252776 Influence of religiosity on sexual risk behavior among migrant workers

Wednesday, November 2, 2011

Muni Balakrishnan Rubens, MBBS, MPH , Robert Stempel College of Public Health & Social Work, Florida International University, Miami, FL
Virginia H. McCoy, PhD , Robert Stempel College of Public Health & Social Work, Florida International University, Miami, FL
Nancy Shehadeh, MPH, CHES , Robert Stempel College of Public Health & Social Work, Florida International University, Miami, FL
Background: In the U.S., ethnic minorities are a population at increasing risk of HIV infection. Many studies have shown positive association between spirituality and both number of sex partners and frequency of sex without condom (Burris et. al., 2009; Villarruel et. al., 2007). The aim of this study was to examine the association between religiosity and HIV preventive behaviors among Migrant Workers (MWs).

Method: Using baseline data from an HIV/AIDS intervention study among MWs (N=431) from Immokalee, Florida, the association between sexual risk behavior and religiosity was analyzed. To evaluate religiosity, participants were asked the questions: “Do you consider yourself to be religious?” on a Likert scale from 1 (Very religious) to 4 (Not religious). Sexual risk behavior was assessed using the Vaginal Episode Equivalent (VEE), which weights various sexual acts based on a differential risk as the outcome variable. Simple linear regression analysis was conducted with both demographic variables and religiosity as independent variables.

Results: Only 14.0% (n=60) of the participants were “not religious”. Thirty one percent (n=132) of subjects said they were “a little religious” while 38% (n=164) were “somewhat religious” and 17% (n=73) were “very religious”. Regression analysis showed that religiosity (Beta=-2.998, p=0.032), and gender (Beta=4.062, p=0.000) significantly predicted VEE score.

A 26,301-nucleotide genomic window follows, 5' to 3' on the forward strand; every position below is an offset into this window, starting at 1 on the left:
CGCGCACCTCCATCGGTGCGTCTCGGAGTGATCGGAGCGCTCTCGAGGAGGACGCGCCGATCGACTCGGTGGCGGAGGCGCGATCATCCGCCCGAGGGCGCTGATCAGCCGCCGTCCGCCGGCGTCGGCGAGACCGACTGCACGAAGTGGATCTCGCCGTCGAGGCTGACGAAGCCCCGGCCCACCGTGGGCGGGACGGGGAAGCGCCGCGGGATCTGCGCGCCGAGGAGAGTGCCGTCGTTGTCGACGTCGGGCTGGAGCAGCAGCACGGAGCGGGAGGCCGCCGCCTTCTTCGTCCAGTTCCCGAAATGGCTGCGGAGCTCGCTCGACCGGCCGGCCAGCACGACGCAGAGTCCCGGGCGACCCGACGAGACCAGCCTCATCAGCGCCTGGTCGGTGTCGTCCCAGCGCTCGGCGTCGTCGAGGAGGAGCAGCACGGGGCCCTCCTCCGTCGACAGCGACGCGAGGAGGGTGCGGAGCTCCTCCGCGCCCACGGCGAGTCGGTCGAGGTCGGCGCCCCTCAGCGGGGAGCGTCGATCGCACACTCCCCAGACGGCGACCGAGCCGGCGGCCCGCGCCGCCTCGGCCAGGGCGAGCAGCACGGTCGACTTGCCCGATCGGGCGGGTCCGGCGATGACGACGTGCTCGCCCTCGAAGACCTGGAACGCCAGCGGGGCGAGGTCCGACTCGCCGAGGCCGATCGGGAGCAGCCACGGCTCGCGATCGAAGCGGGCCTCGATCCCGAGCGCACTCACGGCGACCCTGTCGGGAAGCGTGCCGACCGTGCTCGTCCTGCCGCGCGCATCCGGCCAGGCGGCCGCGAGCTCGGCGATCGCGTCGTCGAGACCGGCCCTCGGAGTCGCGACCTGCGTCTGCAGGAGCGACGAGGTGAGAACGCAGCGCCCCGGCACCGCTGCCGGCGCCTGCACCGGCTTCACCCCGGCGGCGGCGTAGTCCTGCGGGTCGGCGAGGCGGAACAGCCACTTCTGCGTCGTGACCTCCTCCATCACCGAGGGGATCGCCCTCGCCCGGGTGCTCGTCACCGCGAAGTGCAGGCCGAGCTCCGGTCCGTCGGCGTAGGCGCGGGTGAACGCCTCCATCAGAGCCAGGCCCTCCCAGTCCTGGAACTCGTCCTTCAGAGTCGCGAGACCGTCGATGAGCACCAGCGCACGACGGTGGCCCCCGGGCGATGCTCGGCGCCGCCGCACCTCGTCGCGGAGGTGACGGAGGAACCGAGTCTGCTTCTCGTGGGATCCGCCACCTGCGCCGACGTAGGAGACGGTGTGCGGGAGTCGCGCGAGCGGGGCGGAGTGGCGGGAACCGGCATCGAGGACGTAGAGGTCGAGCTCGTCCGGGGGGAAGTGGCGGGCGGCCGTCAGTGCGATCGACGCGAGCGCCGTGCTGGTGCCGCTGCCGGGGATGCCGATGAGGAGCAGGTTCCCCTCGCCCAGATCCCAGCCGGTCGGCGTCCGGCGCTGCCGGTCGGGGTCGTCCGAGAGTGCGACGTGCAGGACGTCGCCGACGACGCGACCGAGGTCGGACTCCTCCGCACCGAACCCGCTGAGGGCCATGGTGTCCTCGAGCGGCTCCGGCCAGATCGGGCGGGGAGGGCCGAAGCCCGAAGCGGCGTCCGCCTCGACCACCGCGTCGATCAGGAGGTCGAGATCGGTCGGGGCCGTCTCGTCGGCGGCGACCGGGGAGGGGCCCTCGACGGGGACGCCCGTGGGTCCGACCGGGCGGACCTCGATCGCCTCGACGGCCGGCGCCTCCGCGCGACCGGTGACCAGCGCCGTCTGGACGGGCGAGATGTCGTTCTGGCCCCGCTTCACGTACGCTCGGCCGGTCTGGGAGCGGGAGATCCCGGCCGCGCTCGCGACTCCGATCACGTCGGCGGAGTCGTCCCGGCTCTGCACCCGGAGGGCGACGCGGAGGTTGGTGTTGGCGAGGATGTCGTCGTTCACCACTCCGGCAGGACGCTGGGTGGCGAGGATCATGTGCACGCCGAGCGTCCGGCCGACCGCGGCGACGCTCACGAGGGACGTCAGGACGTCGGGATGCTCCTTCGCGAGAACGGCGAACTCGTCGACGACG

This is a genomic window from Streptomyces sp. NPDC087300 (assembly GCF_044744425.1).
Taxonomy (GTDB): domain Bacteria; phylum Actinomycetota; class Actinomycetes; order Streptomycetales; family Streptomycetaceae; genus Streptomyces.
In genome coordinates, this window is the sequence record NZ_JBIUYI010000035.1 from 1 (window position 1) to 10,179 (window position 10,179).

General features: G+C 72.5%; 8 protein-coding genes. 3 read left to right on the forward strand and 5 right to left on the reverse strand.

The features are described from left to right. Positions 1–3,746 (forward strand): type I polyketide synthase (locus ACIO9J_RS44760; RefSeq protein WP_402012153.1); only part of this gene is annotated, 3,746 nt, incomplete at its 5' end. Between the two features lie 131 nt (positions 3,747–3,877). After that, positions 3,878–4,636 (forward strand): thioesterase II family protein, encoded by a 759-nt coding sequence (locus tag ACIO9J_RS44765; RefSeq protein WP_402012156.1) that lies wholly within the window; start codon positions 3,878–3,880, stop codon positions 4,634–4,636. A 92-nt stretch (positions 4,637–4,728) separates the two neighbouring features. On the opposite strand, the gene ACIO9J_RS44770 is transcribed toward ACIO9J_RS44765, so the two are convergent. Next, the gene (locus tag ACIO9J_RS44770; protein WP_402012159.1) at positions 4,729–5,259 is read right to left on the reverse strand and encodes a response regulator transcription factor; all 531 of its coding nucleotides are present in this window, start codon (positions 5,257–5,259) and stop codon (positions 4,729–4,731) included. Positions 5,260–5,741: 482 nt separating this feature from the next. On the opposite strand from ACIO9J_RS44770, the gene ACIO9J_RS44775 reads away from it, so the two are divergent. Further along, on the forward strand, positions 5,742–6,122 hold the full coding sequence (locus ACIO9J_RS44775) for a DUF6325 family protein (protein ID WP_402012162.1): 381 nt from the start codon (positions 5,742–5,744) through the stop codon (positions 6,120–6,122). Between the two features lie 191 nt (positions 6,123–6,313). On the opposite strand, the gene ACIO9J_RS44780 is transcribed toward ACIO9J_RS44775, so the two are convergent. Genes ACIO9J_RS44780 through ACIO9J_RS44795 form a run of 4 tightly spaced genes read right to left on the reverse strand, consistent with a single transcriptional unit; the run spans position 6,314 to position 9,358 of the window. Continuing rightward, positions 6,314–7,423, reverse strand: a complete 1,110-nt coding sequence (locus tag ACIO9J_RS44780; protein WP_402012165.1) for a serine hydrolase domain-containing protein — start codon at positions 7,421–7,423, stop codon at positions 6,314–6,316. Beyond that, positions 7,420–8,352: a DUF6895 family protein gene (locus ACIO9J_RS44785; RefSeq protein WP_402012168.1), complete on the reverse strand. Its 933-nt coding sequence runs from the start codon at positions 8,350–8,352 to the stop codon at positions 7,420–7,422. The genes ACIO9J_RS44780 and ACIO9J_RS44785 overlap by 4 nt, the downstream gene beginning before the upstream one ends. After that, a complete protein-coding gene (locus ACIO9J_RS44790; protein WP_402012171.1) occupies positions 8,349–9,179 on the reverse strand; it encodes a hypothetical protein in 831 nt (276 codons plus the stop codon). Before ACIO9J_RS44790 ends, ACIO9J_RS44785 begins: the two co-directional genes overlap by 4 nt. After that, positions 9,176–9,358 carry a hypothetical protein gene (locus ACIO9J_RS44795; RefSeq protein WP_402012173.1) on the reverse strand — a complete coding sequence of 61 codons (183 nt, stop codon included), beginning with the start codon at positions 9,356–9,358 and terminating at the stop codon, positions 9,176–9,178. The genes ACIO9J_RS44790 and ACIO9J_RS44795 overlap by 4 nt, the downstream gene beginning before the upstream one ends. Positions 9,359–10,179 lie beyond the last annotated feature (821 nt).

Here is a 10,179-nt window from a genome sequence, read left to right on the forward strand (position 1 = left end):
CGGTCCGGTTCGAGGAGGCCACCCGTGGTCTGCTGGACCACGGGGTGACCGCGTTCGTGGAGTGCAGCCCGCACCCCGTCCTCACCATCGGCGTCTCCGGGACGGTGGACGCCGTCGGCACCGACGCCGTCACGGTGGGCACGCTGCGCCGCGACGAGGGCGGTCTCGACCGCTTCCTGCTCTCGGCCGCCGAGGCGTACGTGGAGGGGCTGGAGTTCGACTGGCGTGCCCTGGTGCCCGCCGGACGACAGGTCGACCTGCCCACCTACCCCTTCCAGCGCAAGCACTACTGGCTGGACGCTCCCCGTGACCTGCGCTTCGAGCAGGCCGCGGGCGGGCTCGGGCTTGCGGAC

Conclusion: The finding of the study indicates an inverse relationship between sexual risk behavior and the level of religiosity. From a disease prevention standpoint, the significance of this study is that, encouraging people to participate in religious activity might help them refrain from risky sexual behavior.

Learning Areas:
Social and behavioral sciences

Learning Objectives:
To analyze characteristics and particular challenges migrant workers are facing with respect to HIV/AIDS. To assess the association between sexual risk behaviors and religiosity among migrant workers.

Keywords: Sexual Risk Behavior, Religion

Presenting author's disclosure statement:

Qualified on the content I am responsible for because: I’m a graduate student in public health from Florida International University, Miami and I’ve been working with my professor Dr. Virginia McCoy in her HIV/AIDS intervention research for more than three years. The research is an intervention program assessing the effectiveness of an Enhanced/Adapted Cognitive Behavioral program in comparison to a Health Promotion Comparison program among migrant farm workers in rural Florida. I’m actively associated with this program, especially in quality control, data entry, and data analysis.
Any relevant financial relationships? No

I agree to comply with the American Public Health Association Conflict of Interest and Commercial Support Guidelines, and to disclose to the participants any off-label or experimental uses of a commercial product or service discussed in my presentation.